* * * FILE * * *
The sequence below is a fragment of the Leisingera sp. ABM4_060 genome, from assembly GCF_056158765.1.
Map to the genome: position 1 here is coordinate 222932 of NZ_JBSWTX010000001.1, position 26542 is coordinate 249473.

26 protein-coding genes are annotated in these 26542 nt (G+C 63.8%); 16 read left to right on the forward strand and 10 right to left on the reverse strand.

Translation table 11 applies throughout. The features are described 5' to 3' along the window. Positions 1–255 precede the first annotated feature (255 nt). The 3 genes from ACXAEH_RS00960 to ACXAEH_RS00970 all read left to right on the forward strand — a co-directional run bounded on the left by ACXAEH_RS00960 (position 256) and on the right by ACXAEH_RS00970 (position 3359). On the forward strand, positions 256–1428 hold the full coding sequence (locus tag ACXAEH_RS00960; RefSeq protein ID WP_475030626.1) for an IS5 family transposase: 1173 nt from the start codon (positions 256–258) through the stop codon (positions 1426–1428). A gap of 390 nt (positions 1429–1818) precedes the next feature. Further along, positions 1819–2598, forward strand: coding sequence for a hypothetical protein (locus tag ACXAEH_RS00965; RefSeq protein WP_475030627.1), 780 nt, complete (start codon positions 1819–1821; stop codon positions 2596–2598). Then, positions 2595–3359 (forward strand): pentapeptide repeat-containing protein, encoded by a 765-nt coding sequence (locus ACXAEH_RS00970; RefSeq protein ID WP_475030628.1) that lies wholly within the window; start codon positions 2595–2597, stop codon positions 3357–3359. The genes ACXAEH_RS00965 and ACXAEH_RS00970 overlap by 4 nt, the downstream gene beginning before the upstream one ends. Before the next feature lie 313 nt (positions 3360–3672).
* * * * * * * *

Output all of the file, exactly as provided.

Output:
The sequence below is a fragment of the Leisingera sp. ABM4_060 genome, from assembly GCF_056158765.1.
Map to the genome: position 1 here is coordinate 222932 of NZ_JBSWTX010000001.1, position 26542 is coordinate 249473.

26 protein-coding genes are annotated in these 26542 nt (G+C 63.8%); 16 read left to right on the forward strand and 10 right to left on the reverse strand.

Translation table 11 applies throughout. The features are described 5' to 3' along the window. Positions 1–255 precede the first annotated feature (255 nt). The 3 genes from ACXAEH_RS00960 to ACXAEH_RS00970 all read left to right on the forward strand — a co-directional run bounded on the left by ACXAEH_RS00960 (position 256) and on the right by ACXAEH_RS00970 (position 3359). On the forward strand, positions 256–1428 hold the full coding sequence (locus tag ACXAEH_RS00960; RefSeq protein ID WP_475030626.1) for an IS5 family transposase: 1173 nt from the start codon (positions 256–258) through the stop codon (positions 1426–1428). A gap of 390 nt (positions 1429–1818) precedes the next feature. Further along, positions 1819–2598, forward strand: coding sequence for a hypothetical protein (locus tag ACXAEH_RS00965; RefSeq protein WP_475030627.1), 780 nt, complete (start codon positions 1819–1821; stop codon positions 2596–2598). Then, positions 2595–3359 (forward strand): pentapeptide repeat-containing protein, encoded by a 765-nt coding sequence (locus ACXAEH_RS00970; RefSeq protein ID WP_475030628.1) that lies wholly within the window; start codon positions 2595–2597, stop codon positions 3357–3359. The genes ACXAEH_RS00965 and ACXAEH_RS00970 overlap by 4 nt, the downstream gene beginning before the upstream one ends. Before the next feature lie 313 nt (positions 3360–3672).